Recent news stories, inquests, and human rights tribunal decisions have highlighted the harmful impacts of incarceration on individuals and communities.

Hosted by Osgoode’s Journal of Law and Social Policy, this day-long symposium brought together people with lived experience, legal and academic experts, community organizers, harm reduction workers, and students.

Topics included:

  • specific forms of incarceration such as pre-trial remand, solitary confinement, immigration detention, and psychiatric detention
  • the disproportionate impact of incarceration on racialized and Indigenous peoples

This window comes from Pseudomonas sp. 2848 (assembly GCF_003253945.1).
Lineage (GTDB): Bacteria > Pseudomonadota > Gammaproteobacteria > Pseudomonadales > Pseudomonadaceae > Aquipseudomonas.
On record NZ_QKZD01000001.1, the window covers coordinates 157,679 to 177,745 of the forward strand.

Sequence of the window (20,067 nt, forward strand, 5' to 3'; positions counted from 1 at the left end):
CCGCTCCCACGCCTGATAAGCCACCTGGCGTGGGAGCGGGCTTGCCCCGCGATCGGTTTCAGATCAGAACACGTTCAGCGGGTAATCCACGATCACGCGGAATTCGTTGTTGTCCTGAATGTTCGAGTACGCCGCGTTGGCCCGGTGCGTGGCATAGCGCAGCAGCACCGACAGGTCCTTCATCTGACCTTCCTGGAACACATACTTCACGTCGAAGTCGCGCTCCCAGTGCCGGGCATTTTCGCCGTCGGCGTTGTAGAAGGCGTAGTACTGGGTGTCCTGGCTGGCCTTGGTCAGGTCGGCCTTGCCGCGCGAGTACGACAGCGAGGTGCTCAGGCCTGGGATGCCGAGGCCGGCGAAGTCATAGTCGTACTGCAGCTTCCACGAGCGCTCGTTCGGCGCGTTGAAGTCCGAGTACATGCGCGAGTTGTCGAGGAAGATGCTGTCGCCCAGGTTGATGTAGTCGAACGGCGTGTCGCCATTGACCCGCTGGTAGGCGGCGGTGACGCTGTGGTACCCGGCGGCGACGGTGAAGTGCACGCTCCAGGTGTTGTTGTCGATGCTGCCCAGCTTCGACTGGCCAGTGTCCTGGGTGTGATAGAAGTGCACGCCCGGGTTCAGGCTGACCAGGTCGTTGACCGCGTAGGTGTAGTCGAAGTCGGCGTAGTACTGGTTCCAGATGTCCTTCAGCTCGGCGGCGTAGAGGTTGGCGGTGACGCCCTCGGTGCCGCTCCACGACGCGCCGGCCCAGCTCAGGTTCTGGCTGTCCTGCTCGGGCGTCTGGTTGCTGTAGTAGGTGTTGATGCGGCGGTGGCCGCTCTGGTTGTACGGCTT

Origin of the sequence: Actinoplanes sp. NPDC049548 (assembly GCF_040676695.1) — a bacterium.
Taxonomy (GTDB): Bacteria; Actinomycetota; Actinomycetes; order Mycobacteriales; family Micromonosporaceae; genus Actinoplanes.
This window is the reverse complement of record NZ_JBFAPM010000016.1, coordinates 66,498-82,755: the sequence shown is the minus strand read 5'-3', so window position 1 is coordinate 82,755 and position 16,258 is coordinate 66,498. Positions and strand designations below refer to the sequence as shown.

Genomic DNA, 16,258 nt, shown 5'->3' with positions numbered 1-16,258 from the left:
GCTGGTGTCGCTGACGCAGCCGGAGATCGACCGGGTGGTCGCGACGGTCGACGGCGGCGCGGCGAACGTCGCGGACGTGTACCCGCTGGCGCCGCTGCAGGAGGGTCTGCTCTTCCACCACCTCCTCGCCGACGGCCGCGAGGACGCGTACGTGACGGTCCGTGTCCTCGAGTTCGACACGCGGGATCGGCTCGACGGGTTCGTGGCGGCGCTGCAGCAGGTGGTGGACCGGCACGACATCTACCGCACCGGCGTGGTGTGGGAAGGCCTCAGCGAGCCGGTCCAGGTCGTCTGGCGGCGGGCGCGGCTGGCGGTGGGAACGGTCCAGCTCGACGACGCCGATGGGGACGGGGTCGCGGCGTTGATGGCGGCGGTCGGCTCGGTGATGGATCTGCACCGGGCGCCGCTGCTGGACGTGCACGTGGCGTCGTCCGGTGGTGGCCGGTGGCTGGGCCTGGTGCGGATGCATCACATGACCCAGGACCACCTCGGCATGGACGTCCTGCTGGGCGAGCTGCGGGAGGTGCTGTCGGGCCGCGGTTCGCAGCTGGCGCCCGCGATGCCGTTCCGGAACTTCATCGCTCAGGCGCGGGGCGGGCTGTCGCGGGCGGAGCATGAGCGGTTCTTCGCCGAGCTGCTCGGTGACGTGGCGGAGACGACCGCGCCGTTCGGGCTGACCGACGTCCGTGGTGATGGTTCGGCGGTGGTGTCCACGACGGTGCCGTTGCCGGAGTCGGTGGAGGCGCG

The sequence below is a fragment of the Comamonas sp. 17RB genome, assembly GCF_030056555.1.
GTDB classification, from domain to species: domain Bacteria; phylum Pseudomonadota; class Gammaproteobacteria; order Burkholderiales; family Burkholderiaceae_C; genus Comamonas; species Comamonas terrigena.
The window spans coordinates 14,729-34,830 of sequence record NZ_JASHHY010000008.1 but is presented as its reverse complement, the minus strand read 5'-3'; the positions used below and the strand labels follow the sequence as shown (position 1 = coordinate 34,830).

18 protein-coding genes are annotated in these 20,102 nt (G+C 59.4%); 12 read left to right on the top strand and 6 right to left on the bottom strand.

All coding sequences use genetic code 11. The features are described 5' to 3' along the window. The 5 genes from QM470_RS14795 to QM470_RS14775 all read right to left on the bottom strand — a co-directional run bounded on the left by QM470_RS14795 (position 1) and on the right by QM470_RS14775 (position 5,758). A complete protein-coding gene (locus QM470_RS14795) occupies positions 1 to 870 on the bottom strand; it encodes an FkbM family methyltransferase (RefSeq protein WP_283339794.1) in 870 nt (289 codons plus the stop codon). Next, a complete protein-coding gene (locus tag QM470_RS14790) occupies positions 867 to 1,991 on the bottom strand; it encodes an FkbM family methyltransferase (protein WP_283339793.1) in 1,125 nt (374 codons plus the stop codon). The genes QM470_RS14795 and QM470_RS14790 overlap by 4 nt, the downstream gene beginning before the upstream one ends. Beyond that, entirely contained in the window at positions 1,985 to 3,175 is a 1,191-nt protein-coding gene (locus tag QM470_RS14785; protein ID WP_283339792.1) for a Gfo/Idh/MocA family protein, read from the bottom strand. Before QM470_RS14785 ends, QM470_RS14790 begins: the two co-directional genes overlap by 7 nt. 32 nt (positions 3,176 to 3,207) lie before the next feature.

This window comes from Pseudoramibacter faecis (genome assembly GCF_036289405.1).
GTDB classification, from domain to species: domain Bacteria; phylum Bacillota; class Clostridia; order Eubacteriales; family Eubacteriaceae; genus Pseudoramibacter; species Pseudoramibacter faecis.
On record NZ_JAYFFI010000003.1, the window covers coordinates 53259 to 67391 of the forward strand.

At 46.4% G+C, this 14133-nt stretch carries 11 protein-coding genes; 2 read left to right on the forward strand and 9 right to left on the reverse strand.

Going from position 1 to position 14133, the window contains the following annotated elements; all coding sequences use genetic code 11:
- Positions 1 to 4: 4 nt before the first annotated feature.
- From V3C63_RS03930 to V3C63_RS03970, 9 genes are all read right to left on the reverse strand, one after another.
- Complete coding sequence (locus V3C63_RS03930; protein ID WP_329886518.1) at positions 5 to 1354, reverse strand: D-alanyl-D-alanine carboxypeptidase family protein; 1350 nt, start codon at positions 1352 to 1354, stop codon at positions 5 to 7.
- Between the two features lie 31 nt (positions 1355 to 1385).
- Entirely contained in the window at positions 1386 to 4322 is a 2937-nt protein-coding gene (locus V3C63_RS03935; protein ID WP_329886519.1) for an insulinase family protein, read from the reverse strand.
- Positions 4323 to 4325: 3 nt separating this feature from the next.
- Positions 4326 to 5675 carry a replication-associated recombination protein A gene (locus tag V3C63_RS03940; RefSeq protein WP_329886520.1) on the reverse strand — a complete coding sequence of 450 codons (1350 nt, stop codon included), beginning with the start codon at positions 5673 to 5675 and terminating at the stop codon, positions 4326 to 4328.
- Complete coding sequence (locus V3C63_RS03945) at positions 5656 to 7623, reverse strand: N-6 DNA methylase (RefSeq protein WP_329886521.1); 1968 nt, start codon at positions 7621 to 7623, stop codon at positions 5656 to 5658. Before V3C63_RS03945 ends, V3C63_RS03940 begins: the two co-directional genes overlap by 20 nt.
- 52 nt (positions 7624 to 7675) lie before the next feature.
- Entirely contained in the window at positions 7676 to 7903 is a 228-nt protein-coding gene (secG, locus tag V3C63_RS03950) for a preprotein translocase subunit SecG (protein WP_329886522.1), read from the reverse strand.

• the place of prison law in law schools
  • legal and non-legal strategies for reducing the harms of incarceration; and
  • looking ahead to prison abolition.

Students, professionals, activists, and community members were all encouraged to attend. We hope that this day presented an opportunity to create connections, foster continued mobilization, identify key research questions, and develop concrete initiatives to respond to the issues raised by incarceration in settler-colonial Canada.

The editors plan to publish a special issue of the JLSP on prison law, justice, and abolition arising from this symposium and other interested contributors (submissions are due August 1, 2019, please see Call for Submissions menu  above for more information.)

Sponsored by:

  Jack & Mae Nathanson CentreYCPPL LogoOsgoode Hall Law UnionCriminal Law Society